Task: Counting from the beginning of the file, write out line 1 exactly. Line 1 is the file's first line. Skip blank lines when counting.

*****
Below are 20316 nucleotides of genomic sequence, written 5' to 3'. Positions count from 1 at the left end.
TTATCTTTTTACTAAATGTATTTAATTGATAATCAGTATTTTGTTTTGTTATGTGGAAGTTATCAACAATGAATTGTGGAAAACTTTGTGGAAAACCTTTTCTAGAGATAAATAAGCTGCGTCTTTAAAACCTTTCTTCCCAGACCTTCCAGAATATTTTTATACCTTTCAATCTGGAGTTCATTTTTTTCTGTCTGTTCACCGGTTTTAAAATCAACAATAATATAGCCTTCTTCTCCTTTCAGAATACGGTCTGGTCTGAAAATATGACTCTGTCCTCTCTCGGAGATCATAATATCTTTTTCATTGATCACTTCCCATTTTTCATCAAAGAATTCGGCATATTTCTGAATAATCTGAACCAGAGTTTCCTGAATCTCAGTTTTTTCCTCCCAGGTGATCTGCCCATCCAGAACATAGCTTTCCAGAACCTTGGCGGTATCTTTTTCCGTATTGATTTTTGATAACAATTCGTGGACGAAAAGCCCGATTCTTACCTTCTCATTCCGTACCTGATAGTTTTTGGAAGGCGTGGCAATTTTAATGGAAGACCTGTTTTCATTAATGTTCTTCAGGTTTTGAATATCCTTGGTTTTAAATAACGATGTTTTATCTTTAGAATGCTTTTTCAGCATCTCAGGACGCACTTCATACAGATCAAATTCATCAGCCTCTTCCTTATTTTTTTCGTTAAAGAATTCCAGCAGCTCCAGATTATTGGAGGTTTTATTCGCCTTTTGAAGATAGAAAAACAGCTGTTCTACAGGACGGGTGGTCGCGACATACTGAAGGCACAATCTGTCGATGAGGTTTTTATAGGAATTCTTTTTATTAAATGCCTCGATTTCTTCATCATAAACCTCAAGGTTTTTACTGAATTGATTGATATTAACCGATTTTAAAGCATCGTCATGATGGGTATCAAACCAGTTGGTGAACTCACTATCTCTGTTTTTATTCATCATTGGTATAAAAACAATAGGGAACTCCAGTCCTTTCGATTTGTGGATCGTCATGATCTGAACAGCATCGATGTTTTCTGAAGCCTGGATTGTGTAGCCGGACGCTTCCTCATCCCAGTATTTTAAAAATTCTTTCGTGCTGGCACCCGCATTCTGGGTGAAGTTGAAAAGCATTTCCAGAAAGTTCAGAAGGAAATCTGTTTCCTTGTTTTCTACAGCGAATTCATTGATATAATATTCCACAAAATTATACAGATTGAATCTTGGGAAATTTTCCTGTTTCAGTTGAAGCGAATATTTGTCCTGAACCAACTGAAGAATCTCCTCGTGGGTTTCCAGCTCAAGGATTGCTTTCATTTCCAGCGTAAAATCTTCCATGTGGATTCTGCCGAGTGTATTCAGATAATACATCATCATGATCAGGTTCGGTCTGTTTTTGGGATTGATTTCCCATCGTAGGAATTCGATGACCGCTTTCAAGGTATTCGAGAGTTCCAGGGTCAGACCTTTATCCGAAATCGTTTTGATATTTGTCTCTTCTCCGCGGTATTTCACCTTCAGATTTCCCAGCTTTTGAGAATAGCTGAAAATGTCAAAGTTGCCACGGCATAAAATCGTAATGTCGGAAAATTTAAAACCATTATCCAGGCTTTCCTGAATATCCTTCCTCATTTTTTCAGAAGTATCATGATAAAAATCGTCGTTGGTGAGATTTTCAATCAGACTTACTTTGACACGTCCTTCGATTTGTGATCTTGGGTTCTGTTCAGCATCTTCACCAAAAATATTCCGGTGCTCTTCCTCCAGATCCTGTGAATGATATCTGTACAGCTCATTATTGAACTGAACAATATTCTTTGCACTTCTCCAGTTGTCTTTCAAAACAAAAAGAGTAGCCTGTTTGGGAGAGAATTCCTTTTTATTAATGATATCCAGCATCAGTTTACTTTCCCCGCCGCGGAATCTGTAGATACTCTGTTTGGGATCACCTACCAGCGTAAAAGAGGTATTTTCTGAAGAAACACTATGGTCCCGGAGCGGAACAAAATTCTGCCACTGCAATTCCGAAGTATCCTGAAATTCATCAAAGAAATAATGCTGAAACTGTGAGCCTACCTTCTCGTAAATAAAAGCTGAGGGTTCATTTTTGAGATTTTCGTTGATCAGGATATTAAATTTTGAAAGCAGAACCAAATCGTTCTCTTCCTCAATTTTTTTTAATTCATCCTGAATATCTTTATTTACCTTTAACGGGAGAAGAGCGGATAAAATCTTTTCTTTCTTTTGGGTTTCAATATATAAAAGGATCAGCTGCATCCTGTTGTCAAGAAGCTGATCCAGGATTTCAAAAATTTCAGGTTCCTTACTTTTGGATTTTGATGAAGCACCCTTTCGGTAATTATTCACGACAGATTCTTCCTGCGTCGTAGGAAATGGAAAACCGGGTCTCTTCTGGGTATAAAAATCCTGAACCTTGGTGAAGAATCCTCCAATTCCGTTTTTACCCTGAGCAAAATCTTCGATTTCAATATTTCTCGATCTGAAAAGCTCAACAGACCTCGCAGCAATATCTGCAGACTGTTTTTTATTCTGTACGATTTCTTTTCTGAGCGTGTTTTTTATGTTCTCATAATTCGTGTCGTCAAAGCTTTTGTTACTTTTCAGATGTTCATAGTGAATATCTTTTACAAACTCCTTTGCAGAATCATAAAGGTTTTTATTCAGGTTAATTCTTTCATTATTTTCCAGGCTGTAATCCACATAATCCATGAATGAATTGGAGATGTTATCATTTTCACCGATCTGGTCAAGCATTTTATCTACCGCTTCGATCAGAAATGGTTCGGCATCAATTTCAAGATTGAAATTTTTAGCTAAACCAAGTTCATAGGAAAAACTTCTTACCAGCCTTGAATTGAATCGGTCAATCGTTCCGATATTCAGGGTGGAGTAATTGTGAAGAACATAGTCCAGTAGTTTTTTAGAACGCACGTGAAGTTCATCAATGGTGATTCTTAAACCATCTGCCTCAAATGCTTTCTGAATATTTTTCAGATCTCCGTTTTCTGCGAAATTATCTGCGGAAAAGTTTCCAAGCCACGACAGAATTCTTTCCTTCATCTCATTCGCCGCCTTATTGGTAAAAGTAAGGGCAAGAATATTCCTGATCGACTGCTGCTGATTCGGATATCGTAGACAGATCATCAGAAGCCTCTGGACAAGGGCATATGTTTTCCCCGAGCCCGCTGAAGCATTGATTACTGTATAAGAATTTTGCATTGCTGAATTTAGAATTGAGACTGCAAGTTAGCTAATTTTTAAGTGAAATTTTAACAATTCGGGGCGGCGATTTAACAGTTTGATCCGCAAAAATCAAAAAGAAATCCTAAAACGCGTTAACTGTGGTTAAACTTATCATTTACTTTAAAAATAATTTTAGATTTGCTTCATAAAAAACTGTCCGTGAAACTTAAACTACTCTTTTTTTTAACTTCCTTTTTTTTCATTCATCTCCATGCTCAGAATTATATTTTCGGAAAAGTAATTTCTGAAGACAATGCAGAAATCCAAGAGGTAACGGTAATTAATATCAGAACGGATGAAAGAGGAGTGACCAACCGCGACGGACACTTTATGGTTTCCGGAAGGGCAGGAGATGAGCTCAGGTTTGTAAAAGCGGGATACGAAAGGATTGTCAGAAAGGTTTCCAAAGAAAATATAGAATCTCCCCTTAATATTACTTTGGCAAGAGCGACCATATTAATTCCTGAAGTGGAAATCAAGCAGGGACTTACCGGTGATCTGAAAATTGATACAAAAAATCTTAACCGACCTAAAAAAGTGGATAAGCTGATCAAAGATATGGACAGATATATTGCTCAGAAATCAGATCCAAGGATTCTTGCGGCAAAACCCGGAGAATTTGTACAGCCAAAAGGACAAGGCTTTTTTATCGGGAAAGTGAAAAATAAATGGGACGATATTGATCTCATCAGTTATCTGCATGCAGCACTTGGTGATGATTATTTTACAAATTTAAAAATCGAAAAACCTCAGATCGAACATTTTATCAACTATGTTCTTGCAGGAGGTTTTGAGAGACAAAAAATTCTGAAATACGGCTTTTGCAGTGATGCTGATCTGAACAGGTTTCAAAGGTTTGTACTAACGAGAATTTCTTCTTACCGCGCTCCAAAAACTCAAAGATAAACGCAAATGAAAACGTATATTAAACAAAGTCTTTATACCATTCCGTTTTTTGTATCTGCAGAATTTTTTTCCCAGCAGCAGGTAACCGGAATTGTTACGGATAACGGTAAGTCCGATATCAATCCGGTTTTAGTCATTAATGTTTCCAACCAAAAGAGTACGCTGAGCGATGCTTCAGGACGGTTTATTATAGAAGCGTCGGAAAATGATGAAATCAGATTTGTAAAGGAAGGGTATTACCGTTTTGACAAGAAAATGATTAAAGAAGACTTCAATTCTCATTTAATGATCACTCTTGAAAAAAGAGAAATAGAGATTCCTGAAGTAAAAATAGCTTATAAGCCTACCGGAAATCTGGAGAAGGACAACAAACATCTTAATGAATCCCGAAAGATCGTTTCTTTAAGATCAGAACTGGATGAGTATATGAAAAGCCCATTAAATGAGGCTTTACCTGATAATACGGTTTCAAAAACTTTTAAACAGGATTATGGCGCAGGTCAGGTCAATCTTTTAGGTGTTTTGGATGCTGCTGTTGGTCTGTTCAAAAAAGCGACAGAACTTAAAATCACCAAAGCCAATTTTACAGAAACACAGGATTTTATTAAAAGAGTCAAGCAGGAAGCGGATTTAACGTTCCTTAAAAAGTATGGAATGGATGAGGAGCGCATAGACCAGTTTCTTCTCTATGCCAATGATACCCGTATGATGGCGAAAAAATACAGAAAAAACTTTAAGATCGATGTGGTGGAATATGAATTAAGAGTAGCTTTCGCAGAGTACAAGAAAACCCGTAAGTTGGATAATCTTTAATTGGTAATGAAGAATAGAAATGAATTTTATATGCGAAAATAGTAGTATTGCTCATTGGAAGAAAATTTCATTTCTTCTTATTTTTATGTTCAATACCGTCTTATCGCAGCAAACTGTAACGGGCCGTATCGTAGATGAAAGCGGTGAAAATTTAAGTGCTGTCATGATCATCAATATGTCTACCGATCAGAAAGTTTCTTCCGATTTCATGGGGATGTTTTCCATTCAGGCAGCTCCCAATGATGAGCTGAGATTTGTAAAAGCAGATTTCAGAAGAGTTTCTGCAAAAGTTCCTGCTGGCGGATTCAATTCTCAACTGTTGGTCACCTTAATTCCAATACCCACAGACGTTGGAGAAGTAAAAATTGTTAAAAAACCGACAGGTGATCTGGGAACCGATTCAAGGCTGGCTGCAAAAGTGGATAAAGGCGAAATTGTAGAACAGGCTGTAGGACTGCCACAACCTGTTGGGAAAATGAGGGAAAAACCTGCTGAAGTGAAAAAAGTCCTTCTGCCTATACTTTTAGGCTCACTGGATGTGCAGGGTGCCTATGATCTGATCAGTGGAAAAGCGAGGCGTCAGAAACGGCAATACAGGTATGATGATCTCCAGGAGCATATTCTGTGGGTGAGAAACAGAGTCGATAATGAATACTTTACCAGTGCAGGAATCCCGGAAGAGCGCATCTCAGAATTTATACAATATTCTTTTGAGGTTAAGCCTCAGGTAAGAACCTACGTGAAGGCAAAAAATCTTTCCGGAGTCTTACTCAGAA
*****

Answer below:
Below are 20316 nucleotides of genomic sequence, written 5' to 3'. Positions count from 1 at the left end.